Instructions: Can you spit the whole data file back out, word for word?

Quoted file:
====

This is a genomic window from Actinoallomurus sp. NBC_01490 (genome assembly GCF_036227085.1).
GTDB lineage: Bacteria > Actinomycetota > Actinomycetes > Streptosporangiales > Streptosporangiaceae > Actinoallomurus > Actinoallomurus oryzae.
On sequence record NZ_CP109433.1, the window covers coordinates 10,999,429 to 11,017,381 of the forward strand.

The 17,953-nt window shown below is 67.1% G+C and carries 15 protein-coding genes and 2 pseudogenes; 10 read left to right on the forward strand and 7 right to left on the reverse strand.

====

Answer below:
This is a genomic window from Actinoallomurus sp. NBC_01490 (genome assembly GCF_036227085.1).
GTDB lineage: Bacteria > Actinomycetota > Actinomycetes > Streptosporangiales > Streptosporangiaceae > Actinoallomurus > Actinoallomurus oryzae.
On sequence record NZ_CP109433.1, the window covers coordinates 10,999,429 to 11,017,381 of the forward strand.

The 17,953-nt window shown below is 67.1% G+C and carries 15 protein-coding genes and 2 pseudogenes; 10 read left to right on the forward strand and 7 right to left on the reverse strand.